Right next door to Walk-in Burgers, is a super sub store named Jersey Mike’s (2255 Sheridan Blvd, 303-232-2785; www.jerseymikes.com). The sangies are great; even their tuna is yummy. They have several others around town. Check ‘em out. They’ve been around for over fifty years.
Found a terrific bugger in Tucson, but that may be a bit far to run down to for lunch. It’s one of Fox Concepts (North, Bloom, etc) eateries. Zinburger has stores in Phoenix and Tucson. The entire experience was deliteful; the food and service were terrific and the joint is gorgeous. G and I will be back down to Phoenix and Tucson over the year-end holidays.
Being an ex New Yawker, I have a fondness for bagels. For many years, Moe’s Broadway Bagels (550 Grant St, 303-733-7331; www.moesbagel.com) has served the best. The line is often out the door, even at off hours. Stopped in for a half dozen last weekend, waited the usual 20 minutes or so, was starving so I decided to buy a chocolate chip cookie. Well, the name of the store is not “the chocolate chip cookie” store, so I guess I shouldn’t have. The cookie was not chocolate and there were as many chips as there are bright, conscientious congressmen. You pick a number but don’t go over 4. Not very good. Stick to the bagels.
My good bud, Michael Floorwax and I have been dining out regularly. Earlier this week we hit on Davies’ Chuckwagon Diner (9495 W. Colfax Ave, Lakewood, 303-237-5252; www.davieschuckwagon.com). I hadn’t been in several years and Wax had never been there. They still serve the best grilled ham and cheese sangie in town, maybe the World. Everything there is good, even the service. Sometimes the cook gets carried away, so a rare hamburger may come overcooked, but send it back and he’ll do it right. They now have three locations. I guess Dwayne Clark, the proprietor for the last 30 plus years, age 145, can’t stand not being busy. Check the web site for hours and locations.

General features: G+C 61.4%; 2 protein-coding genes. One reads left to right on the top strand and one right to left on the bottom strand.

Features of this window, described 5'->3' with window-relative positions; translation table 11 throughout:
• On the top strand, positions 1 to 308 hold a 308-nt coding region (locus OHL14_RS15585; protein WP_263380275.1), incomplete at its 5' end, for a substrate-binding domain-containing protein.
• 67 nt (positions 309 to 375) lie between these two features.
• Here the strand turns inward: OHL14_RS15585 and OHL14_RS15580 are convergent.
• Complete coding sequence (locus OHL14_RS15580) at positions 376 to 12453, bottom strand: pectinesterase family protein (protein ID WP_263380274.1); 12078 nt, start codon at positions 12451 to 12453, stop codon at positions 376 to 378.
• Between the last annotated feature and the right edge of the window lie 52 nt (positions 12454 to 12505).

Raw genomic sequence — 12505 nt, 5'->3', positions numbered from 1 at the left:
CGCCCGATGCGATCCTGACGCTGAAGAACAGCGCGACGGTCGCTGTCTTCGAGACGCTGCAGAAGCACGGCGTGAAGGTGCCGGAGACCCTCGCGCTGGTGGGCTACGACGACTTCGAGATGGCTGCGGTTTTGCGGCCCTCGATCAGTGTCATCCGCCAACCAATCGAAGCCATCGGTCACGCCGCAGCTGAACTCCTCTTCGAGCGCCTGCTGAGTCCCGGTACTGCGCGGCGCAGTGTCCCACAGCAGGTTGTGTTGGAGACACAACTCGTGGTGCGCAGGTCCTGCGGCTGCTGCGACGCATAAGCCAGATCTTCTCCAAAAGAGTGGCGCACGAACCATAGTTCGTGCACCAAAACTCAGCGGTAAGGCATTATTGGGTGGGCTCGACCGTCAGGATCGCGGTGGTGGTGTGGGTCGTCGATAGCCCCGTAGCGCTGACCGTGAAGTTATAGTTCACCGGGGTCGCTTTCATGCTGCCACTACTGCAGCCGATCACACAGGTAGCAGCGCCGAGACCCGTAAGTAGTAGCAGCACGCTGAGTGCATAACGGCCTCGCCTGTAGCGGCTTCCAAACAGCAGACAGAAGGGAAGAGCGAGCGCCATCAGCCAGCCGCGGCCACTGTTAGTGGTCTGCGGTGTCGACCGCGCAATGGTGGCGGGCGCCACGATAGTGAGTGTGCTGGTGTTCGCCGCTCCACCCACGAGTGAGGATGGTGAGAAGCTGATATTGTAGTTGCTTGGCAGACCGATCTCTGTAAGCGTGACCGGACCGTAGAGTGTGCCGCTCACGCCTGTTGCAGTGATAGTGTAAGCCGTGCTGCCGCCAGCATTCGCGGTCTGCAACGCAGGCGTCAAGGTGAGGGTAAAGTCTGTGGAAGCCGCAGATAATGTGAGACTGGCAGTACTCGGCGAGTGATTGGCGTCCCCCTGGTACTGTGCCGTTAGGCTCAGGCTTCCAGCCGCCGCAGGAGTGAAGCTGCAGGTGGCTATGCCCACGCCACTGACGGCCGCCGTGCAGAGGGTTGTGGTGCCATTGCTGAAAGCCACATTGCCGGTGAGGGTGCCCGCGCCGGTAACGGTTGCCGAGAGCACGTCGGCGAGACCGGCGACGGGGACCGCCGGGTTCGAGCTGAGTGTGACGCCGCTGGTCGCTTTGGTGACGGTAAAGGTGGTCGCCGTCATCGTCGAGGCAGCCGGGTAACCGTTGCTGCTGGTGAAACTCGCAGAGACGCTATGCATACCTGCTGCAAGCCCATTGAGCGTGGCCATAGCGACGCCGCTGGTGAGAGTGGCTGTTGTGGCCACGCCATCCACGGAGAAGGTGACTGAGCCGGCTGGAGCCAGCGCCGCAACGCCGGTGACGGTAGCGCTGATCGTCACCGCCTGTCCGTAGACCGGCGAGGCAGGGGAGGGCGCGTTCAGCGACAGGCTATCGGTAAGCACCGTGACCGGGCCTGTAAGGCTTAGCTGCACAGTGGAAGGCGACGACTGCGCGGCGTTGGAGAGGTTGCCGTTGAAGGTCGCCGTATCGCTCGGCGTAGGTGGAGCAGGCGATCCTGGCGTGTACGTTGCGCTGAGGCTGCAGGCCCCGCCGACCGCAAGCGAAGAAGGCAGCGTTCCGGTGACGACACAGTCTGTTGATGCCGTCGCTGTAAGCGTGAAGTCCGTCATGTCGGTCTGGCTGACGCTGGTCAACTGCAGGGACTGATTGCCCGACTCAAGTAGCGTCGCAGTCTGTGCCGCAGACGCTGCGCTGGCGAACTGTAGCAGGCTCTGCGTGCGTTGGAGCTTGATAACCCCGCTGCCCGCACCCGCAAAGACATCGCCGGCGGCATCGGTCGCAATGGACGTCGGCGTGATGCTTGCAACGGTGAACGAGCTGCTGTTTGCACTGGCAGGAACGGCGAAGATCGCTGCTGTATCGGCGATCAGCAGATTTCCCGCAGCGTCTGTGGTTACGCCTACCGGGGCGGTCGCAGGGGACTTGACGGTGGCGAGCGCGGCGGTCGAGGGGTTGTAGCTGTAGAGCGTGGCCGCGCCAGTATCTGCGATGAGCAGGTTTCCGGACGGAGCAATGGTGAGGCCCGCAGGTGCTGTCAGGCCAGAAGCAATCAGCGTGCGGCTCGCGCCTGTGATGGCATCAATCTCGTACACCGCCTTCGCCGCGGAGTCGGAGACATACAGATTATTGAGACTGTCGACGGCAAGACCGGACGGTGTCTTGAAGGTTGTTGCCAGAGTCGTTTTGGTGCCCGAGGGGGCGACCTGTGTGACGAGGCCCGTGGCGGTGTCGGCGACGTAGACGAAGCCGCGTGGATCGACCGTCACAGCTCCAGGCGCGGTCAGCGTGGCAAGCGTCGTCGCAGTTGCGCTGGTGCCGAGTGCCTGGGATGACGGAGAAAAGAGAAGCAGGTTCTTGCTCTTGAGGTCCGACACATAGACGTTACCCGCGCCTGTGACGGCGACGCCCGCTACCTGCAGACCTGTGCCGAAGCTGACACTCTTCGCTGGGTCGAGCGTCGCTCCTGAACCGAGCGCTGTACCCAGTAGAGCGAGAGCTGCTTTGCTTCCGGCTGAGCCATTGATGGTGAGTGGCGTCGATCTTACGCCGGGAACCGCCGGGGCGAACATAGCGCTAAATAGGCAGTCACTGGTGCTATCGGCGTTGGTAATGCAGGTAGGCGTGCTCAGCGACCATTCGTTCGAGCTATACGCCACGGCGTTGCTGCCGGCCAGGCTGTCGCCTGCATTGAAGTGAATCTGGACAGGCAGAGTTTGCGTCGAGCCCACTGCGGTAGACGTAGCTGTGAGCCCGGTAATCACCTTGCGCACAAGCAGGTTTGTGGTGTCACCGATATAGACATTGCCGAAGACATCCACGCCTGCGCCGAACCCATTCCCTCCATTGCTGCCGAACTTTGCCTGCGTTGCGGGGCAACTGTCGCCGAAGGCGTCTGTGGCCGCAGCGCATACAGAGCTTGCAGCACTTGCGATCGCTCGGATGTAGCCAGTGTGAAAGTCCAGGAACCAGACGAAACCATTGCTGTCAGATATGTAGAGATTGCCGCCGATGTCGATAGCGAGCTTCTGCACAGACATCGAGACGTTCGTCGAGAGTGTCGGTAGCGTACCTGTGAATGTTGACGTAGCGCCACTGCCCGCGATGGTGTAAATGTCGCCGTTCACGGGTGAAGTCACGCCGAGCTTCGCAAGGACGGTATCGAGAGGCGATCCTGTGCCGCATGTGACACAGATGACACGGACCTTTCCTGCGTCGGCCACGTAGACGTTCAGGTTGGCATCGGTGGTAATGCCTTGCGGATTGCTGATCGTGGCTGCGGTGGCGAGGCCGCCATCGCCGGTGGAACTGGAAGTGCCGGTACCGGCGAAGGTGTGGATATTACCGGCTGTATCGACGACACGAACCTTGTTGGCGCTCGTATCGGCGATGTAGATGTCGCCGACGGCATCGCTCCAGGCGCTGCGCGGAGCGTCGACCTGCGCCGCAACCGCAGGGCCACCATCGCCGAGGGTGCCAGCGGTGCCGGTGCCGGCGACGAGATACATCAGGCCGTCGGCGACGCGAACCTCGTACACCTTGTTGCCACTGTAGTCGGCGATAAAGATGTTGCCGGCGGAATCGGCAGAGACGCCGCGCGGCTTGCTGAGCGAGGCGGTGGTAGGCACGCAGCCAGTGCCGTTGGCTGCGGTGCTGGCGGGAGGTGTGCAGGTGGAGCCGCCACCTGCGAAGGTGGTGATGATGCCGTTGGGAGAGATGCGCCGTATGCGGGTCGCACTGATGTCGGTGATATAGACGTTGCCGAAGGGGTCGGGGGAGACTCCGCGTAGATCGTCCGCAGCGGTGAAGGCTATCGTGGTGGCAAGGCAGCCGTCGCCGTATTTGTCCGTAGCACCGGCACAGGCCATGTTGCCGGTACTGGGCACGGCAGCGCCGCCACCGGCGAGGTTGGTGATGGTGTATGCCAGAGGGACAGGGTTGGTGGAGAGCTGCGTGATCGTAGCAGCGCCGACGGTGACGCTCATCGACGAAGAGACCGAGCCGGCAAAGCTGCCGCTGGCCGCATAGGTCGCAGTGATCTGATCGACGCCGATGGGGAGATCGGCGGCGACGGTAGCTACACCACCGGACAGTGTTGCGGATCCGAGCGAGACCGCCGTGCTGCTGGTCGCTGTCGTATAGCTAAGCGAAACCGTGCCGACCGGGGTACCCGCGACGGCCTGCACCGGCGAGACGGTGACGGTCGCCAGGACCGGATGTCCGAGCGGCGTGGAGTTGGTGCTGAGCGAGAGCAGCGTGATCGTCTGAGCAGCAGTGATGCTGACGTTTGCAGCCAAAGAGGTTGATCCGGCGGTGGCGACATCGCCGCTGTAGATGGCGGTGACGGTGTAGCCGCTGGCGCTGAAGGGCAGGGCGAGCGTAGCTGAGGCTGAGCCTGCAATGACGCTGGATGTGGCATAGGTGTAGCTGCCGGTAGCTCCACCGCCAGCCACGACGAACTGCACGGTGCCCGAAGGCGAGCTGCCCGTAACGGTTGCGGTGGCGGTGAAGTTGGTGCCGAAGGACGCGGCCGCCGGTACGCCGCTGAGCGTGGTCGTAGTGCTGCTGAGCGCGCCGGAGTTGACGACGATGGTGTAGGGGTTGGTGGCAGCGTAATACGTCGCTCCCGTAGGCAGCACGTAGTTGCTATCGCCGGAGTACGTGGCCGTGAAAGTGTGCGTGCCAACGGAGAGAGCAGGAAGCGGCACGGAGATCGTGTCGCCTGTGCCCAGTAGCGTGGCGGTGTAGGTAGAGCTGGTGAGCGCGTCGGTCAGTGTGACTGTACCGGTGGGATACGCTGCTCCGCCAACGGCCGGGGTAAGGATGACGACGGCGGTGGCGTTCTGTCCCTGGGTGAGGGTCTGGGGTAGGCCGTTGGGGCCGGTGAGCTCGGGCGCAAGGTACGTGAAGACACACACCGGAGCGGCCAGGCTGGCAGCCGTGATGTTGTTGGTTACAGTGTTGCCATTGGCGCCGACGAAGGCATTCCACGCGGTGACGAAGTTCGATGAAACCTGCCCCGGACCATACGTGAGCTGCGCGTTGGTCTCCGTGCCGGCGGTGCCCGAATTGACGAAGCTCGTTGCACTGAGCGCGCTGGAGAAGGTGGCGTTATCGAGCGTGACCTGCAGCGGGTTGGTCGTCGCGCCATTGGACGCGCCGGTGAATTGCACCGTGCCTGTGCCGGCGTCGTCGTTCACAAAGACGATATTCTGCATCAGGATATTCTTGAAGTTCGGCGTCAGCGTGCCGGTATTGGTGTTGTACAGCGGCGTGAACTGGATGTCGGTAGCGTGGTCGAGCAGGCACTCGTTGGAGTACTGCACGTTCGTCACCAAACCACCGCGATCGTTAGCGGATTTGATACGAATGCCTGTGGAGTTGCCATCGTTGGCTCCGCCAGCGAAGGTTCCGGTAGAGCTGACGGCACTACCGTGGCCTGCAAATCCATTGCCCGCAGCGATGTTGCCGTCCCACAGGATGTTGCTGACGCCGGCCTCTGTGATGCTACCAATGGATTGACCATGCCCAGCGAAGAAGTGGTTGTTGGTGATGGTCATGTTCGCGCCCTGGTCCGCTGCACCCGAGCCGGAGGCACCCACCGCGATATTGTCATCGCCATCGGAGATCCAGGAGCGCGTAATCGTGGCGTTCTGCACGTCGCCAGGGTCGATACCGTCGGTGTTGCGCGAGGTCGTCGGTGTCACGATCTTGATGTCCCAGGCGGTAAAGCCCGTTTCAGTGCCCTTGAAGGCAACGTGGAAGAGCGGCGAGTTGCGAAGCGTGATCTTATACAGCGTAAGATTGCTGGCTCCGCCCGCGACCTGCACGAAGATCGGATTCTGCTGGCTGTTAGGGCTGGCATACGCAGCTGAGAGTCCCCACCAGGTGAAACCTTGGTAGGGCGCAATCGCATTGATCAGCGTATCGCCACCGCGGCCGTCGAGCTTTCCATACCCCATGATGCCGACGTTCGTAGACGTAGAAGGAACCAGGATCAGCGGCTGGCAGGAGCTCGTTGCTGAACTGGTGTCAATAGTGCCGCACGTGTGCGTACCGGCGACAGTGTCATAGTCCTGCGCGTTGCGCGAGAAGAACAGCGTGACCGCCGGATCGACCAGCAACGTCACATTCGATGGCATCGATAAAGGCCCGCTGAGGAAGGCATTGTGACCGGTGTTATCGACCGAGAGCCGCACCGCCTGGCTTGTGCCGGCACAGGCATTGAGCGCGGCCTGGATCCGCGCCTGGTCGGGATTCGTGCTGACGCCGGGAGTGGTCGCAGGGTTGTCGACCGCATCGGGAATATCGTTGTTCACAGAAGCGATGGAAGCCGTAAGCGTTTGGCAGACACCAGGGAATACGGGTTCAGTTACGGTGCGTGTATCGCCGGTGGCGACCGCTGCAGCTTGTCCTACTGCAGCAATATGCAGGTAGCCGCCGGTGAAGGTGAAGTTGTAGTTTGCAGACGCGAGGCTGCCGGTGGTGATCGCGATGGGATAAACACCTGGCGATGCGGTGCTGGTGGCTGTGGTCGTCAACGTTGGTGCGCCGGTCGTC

Today Wax and I had lunch at Dazzle (930 Lincoln St, 303-839-5100; www.dazzlejazz.com). Take a hint from the website name, and you’ll know this is also a jazz club, one of the best in America. They only serve lunch on Friday but the menu is terrific. They serve happy hour nightly and have the best in the world. The menu is huge and the food is mostly terrific. The sliders and buggers were superb. The mac and cheese needed work. Actually, the cook needs to follow the directions on the Kraft box. Didn’t stay for dessert cuz the place was packed and we were late getting served and I had a client waiting. Hear tell they do one heck of a Sunday brunch buffet. Replete with the sounds of jazz.
Portofino Pizza and Pasta (10920 S. Parker Rd, Parker, 303-841-9900; www.portofinopizzaandpasta.com) opened a few weeks back in a shopping center at Parker Road and Main Street in downtown Parker. Oh, my. The house-made marinara sauce is superb, and I don’t even like marinara sauce. But get a bucket of garlic knots and the marinara and you have a meal fit for a king. A fat king, but a king nevertheless. The house-made meataballs are equally fantastic. I get ‘em by the dozen.
As reported several weeks ago, Chick-fil-A opened at 5260 S. Wadsworth Blvd, and the lines have been out the door ever since. They do breakfast thingies in case you’re hungry in the a.m.
One of muh favs in town is Steuben’s (523 E. 17th Ave, 303-830-1001; www.steubens.com). But they have a consistency problem. Sometimes the deviled eggs are fab, other times they have more liquid in ‘em than Chatfield Reservoir. The beef sliders are fantastic. Except when they cook them for 40 days and 40 nights. Recently with a friend and after polishing off two plates of yummy sliders, I ordered a full-size bugger. Ohhhhhhh, it was sooo bad. The W told me they put cumin in the mix. Cumin? Don’t have a clue why and the W didn’t offer an explanation or offer to send a manager over. I didn’t eat the bugger but it was on the bill. Tacky, tacky. They also make the best egg creams and malts in town.
Jay Fox is the dining and restaurant critic for The Statesman.